While republicans, and especially Sinn Fein, have been commemorating the 40th anniversary of the 1981 hunger strikes, the unbelievable events over the past couple of weeks in the DUP should cause Sinn Fein to remember another event from four decades ago - a speech by then Liberal Party leader David Steel when he said: “go back to your constituencies and prepare for government.”
Ever since DUP boss Edwin Poots was ratified as party leader by a show of hands instead of a secret ballot last Thursday evening in a Belfast hotel, brinkmanship has been the order of the day as Democratic Unionists air their so-called dirty political linen in public for the first mayor time since the movement was launched half a century ago.
While current Stormont First Minister (as of this morning!) Arlene Foster has said she initially wished she wanted to remain in post until the end of June, Mr Poots may take the political bull by the horns and unveil his own Stormont Ministerial team tomorrow - an announcement which Mrs Foster has said will trigger her resignation as First Minister.
Given that the First Minister’s post is a joint one with the deputy First Minister, Mrs Foster’s resignation would automatically put her deputy - Sinn Fein’s Michelle O’Neill - out of her individual post.
That starts the political clock on a seven day countdown in which the DUP and Sinn Fein have to agree to nominate the new First Minister, and presumably, Michelle O’Neill returning as deputy First Minister.
If that fails to happen, the Tory Secretary of State Brandon Lewis will call an early Assembly election even though a Stormont poll is not due until May 2022.
And given the state of the opinion polls at the moment, a snap election could benefit Sinn Fein resulting in a situation whereby Northern Ireland marks the centenary of the Unionist-dominated state in 1921 with a republican First Minister.
Given the clear divisions within the DUP and the obvious coup which toppled Mrs Foster, there is a strong chance Sinn Fein could emerge as the largest party in the Northern Ireland Assembly as Sinn Fein is only one seat behind the DUP in the chamber.
If Mrs Foster does resign earlier than expected from the First Minister’s post, Sinn Fein may have a wish list to slap on Mr Poots’ in-tray to wring more concessions from the DUP before it agrees to Mr Poots’ nomination for First Minister.
Top of the Sinn Fein wish list would be a clear timetable for the introduction of a dedicated Irish Language Act at Stormont, a move which the DUP has always dragged its political feet over.
While the pandemic crisis may well be the bitter medicine which cures any demands for an early Stormont elections and the need to introduce a post Covid economic recovery for Northern Ireland, should there be a snap poll, then the real battle could be for who emerges as the second biggest party at Parliament Buildings.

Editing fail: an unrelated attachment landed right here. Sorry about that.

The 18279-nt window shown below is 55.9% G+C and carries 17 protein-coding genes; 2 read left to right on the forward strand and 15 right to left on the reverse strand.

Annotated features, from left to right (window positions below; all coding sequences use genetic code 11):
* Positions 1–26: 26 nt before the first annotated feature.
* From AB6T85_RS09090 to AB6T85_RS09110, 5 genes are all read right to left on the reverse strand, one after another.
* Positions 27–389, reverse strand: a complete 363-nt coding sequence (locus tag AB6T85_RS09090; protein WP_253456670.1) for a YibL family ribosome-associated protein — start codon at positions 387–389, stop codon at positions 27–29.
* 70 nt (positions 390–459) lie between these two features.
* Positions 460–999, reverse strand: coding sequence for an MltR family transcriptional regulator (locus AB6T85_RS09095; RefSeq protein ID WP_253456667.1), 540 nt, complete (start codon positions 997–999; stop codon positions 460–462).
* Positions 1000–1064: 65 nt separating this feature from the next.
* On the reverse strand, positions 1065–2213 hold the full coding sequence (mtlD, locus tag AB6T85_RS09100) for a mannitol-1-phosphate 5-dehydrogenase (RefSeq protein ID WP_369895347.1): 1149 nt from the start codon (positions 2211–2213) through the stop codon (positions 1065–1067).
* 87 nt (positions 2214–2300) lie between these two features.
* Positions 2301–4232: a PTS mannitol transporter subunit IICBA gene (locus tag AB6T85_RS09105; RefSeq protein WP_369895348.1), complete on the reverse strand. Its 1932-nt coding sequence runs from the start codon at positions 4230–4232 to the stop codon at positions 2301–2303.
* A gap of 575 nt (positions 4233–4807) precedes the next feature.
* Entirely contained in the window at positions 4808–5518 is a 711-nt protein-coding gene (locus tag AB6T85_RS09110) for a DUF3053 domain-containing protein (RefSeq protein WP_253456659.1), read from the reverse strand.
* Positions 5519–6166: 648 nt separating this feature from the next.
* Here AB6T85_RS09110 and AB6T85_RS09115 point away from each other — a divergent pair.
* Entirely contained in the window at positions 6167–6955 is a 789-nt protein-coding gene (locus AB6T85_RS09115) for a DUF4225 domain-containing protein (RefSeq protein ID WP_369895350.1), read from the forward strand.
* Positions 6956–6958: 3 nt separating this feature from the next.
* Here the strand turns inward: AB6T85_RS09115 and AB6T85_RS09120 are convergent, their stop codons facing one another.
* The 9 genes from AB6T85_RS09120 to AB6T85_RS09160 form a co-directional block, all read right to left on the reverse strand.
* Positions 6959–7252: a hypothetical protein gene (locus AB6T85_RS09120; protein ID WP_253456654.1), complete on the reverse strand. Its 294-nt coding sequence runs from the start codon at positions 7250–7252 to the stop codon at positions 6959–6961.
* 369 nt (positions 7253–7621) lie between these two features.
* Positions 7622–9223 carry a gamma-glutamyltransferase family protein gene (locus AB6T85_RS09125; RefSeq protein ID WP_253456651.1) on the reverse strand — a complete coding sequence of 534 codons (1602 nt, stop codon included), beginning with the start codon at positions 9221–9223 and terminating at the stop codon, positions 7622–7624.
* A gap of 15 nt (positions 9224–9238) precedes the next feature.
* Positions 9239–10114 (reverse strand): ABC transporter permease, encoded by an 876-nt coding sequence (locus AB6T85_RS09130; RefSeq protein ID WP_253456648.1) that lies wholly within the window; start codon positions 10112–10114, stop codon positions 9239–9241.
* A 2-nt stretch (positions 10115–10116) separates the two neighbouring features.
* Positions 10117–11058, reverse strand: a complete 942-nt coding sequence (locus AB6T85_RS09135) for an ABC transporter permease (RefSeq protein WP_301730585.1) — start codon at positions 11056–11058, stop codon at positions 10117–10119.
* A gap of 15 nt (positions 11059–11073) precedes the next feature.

If the past three Northern Ireland elections are taken as a benchmark, then the middle of the road Alliance Party under the leadership of former MEP Naomi Long is odds-on to become deputy First Minister in a Sinn Fein-Alliance led power-sharing Executive.
While the centre ground in Northern Ireland politics will be the big battle ground in any future Stormont poll - whether later this year or in May 2022 - the appointment of Upper Bann MLA and veteran highly decorated war hero Doug Beattie as leader of the election-battered Ulster Unionist Party could see a rejuvenation of the party.
While the UUP held the First Minister’s post in the inaugural Assembly mandate in 1998, the party was overtaken electorally at Stormont in 2003 and has been sliding gradually ever since, even losing its supposedly rock solid European seat to Alliance in the last European poll before the UK left the EU.
Unionism is now a minority ideology electorally in Northern Ireland with Alliance being the big beneficiary. Since its formation as a non-sectarian, middle of the road movement in the early 1970s (around the same time as the DUP’s formation!) the party has been transformed from a ‘wine and cheese supper brigade’ into a clear liberal and progressive party, winning seats across all of Northern Ireland.
However, some Unionists may see the so-called Alliance Bounce as merely a protest vote against the DUP, so could the real battle for the centre ground be between Alliance and the so-called Beattie Bounce as the new UUP boss implements clear liberal and progressive visionary policies?
A reinvigorated UUP under Beattie could also take advantage of the current perceived infighting in the DUP so that the next Stormont Executive could see a coalition fronted by Sinn Fein and the UUP.
However, given the increasing voter apathy in traditionally Unionist constituencies, the Beattie Bounce’s first challenge will be to mobilise the pro-union vote across Northern Ireland - and that’s even before the pro-union community comes up with a Plan B to replace the controversial Northern Ireland Protocol.
While weather forecasts are predicting a very warm Bank Holiday Monday in Northern Ireland, all sides will be wanting to avoid a political long hot summer, especially in loyalist communities.
Follow Dr John Coulter on Twitter @JohnAHCoulter
Listen to commentator Dr John Coulter’s programme, Call In Coulter, every Saturday morning around 10.15 am on Belfast’s Christian radio station, Sunshine 1049 FM. Listen online.